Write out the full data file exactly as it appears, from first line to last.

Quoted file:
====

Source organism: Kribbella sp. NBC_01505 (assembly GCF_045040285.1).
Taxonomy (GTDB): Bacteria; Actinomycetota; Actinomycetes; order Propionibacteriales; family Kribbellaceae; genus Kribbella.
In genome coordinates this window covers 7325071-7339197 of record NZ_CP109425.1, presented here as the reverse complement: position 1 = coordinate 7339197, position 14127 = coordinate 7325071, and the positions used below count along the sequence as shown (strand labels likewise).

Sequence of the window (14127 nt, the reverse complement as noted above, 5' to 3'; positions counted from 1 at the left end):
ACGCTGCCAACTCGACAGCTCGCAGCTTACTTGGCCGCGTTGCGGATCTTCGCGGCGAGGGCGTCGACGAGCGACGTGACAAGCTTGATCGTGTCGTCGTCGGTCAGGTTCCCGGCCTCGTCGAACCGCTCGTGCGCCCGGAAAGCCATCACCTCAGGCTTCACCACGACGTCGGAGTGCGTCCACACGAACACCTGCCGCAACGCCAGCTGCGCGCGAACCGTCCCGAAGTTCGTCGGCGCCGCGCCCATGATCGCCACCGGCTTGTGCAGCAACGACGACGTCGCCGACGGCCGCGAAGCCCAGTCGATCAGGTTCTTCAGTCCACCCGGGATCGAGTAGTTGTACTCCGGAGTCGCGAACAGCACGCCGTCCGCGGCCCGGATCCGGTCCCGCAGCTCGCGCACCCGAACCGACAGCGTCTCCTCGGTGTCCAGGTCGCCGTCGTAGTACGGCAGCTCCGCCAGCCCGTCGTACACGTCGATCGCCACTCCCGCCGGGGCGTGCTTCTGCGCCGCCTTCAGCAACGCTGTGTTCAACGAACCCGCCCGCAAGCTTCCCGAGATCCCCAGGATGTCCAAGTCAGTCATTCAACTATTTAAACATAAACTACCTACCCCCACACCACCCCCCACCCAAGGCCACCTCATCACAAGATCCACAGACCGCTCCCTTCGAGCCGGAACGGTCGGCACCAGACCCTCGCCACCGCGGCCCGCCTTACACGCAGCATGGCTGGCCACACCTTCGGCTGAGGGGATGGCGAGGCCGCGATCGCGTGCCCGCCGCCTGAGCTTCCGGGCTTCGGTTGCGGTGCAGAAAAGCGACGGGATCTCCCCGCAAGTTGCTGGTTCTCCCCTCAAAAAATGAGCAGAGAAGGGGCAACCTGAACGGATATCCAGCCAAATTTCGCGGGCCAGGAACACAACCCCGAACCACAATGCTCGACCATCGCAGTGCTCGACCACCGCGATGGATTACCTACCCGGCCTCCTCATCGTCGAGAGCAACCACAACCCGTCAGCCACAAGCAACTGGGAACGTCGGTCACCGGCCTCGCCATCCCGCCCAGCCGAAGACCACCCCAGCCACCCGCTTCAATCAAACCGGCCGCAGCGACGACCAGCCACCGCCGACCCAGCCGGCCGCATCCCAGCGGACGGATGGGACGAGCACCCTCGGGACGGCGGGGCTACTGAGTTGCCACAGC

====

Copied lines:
Source organism: Kribbella sp. NBC_01505 (assembly GCF_045040285.1).
Taxonomy (GTDB): Bacteria; Actinomycetota; Actinomycetes; order Propionibacteriales; family Kribbellaceae; genus Kribbella.
In genome coordinates this window covers 7325071-7339197 of record NZ_CP109425.1, presented here as the reverse complement: position 1 = coordinate 7339197, position 14127 = coordinate 7325071, and the positions used below count along the sequence as shown (strand labels likewise).

Sequence of the window (14127 nt, the reverse complement as noted above, 5' to 3'; positions counted from 1 at the left end):
ACGCTGCCAACTCGACAGCTCGCAGCTTACTTGGCCGCGTTGCGGATCTTCGCGGCGAGGGCGTCGACGAGCGACGTGACAAGCTTGATCGTGTCGTCGTCGGTCAGGTTCCCGGCCTCGTCGAACCGCTCGTGCGCCCGGAAAGCCATCACCTCAGGCTTCACCACGACGTCGGAGTGCGTCCACACGAACACCTGCCGCAACGCCAGCTGCGCGCGAACCGTCCCGAAGTTCGTCGGCGCCGCGCCCATGATCGCCACCGGCTTGTGCAGCAACGACGACGTCGCCGACGGCCGCGAAGCCCAGTCGATCAGGTTCTTCAGTCCACCCGGGATCGAGTAGTTGTACTCCGGAGTCGCGAACAGCACGCCGTCCGCGGCCCGGATCCGGTCCCGCAGCTCGCGCACCCGAACCGACAGCGTCTCCTCGGTGTCCAGGTCGCCGTCGTAGTACGGCAGCTCCGCCAGCCCGTCGTACACGTCGATCGCCACTCCCGCCGGGGCGTGCTTCTGCGCCGCCTTCAGCAACGCTGTGTTCAACGAACCCGCCCGCAAGCTTCCCGAGATCCCCAGGATGTCCAAGTCAGTCATTCAACTATTTAAACATAAACTACCTACCCCCACACCACCCCCCACCCAAGGCCACCTCATCACAAGATCCACAGACCGCTCCCTTCGAGCCGGAACGGTCGGCACCAGACCCTCGCCACCGCGGCCCGCCTTACACGCAGCATGGCTGGCCACACCTTCGGCTGAGGGGATGGCGAGGCCGCGATCGCGTGCCCGCCGCCTGAGCTTCCGGGCTTCGGTTGCGGTGCAGAAAAGCGACGGGATCTCCCCGCAAGTTGCTGGTTCTCCCCTCAAAAAATGAGCAGAGAAGGGGCAACCTGAACGGATATCCAGCCAAATTTCGCGGGCCAGGAACACAACCCCGAACCACAATGCTCGACCATCGCAGTGCTCGACCACCGCGATGGATTACCTACCCGGCCTCCTCATCGTCGAGAGCAACCACAACCCGTCAGCCACAAGCAACTGGGAACGTCGGTCACCGGCCTCGCCATCCCGCCCAGCCGAAGACCACCCCAGCCACCCGCTTCAATCAAACCGGCCGCAGCGACGACCAGCCACCGCCGACCCAGCCGGCCGCATCCCAGCGGACGGATGGGACGAGCACCCTCGGGACGGCGGGGCTACTGAGTTGCCACAGC